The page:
This spring, the two brightest planets will put on quite a show. Look for Venus and Jupiter in the western sky at dusk and beyond into the early evening. Venus, the brighter of the two, will be closer to the horizon, and Jupiter will be above and slightly south of Venus. You can’t miss them. They… Read More Venus and Jupiter
It is perhaps fitting that in the week after Valentine’s Day, Venus and Mars should be dancing closely in the sky. Look to the west after sunset on any clear night this week and you will see brilliantly blazing Venus joined by much dimmer (but still easily seen in the city) Mars. The animation below… Read More Venus and Mars Come Together
Skywatching: January 12-17 Venus and Mercury are putting on quite a show in the early evening sky this week. As I write this, Chicago is in the middle of a lake-effect snow band, but the forecast is for clearer skies later this week. About 45 minutes after sunset, around 5:30 pm (or as soon as… Read More Evening “Stars”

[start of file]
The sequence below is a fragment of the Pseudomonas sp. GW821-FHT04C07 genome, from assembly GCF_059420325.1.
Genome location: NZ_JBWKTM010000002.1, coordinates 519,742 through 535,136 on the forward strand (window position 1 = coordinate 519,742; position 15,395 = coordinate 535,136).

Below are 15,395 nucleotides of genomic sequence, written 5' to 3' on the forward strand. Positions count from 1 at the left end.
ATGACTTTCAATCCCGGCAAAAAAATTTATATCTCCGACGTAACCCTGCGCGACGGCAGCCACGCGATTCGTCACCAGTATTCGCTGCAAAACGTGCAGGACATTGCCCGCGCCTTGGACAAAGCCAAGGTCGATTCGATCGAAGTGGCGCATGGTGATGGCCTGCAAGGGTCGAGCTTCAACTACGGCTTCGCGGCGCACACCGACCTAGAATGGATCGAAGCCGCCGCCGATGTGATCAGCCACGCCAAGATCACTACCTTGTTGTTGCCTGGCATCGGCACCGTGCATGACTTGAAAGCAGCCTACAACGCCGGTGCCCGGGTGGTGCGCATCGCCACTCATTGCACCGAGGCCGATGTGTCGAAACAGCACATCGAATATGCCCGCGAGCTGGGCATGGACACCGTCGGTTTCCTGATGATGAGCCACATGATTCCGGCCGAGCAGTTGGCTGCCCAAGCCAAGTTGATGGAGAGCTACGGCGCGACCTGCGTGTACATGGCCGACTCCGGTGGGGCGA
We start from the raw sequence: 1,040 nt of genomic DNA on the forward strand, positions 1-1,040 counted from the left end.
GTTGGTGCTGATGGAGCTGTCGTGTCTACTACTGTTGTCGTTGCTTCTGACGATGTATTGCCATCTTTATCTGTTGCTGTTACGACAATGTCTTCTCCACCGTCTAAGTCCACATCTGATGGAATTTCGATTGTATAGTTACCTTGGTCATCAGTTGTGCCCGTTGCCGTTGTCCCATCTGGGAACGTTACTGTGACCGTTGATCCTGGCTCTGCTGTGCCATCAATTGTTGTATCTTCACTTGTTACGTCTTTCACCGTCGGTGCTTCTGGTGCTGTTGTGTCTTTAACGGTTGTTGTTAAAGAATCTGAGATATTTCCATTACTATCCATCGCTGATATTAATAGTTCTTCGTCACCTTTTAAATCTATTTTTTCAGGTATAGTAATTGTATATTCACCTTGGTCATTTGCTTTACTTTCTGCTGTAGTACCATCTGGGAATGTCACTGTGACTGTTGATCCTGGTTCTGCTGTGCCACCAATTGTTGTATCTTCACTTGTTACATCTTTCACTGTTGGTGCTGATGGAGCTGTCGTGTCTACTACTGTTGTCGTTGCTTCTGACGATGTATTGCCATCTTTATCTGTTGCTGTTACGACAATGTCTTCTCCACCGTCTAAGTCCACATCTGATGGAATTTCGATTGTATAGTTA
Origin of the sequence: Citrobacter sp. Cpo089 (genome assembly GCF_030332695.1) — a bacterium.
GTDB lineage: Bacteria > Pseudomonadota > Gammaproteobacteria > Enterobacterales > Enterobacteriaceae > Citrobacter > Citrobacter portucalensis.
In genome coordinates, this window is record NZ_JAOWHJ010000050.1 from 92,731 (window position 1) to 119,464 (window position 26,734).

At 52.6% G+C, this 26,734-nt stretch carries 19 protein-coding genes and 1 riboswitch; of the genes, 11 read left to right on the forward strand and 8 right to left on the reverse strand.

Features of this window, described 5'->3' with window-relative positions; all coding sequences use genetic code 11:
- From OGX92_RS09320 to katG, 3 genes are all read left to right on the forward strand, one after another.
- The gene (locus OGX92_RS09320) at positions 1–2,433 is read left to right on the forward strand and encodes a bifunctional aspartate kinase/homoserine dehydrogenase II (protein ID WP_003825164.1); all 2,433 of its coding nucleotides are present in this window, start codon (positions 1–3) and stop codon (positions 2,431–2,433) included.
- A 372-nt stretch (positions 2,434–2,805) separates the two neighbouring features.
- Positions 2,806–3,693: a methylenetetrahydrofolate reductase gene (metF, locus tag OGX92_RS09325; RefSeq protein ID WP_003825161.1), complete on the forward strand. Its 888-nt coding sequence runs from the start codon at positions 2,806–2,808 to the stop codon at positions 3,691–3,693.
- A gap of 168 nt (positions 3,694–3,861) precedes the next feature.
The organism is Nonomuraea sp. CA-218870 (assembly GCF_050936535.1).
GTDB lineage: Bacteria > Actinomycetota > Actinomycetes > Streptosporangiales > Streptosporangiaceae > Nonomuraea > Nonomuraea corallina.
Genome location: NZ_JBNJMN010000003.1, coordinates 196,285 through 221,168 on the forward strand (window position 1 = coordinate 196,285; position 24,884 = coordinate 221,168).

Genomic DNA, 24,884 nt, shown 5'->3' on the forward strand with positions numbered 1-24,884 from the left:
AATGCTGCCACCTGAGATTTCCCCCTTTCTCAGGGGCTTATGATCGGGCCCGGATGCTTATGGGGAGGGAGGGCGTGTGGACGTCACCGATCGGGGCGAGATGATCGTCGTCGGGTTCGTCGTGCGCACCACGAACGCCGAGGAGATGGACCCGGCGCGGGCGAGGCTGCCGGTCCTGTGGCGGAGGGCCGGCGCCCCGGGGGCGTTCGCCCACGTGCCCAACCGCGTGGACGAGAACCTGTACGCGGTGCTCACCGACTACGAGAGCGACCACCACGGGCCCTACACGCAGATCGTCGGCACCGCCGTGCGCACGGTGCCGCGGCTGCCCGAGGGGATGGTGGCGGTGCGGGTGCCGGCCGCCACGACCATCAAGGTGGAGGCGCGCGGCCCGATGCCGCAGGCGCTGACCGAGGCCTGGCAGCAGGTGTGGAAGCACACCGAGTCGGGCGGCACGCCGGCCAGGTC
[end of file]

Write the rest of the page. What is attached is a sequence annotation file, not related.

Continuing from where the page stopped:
I recently posted about Venus. It’s the crazy bright light in the southwest after sunset–the “evening star” that isn’t really a star. Earthsky.org has a nice post explaining why Venus is so bright and why it reaches its peak brightness on December 6.
Venus and Nunki This week, you can’t miss Venus low in the southwestern sky as the day turns into night. It is easily visible by 5:00 pm Central time and brighter than airplanes. Your challenge, however, is to find a star that is diagonally to the upper left of Venus. It’s right at the limit of… Read More Challenge: Venus’s Neighbor
Crescent Moon and Venus The return of standard time and the ever-lengthening nights are keeping the planet Venus in view in the evening twilight. On Wednesday and Thursday, look for the crescent moon in the southwest after sunset, and Venus will be below it. The diagram below shows their relative positions on November 6 (left)… Read More Skywatching: November 6-7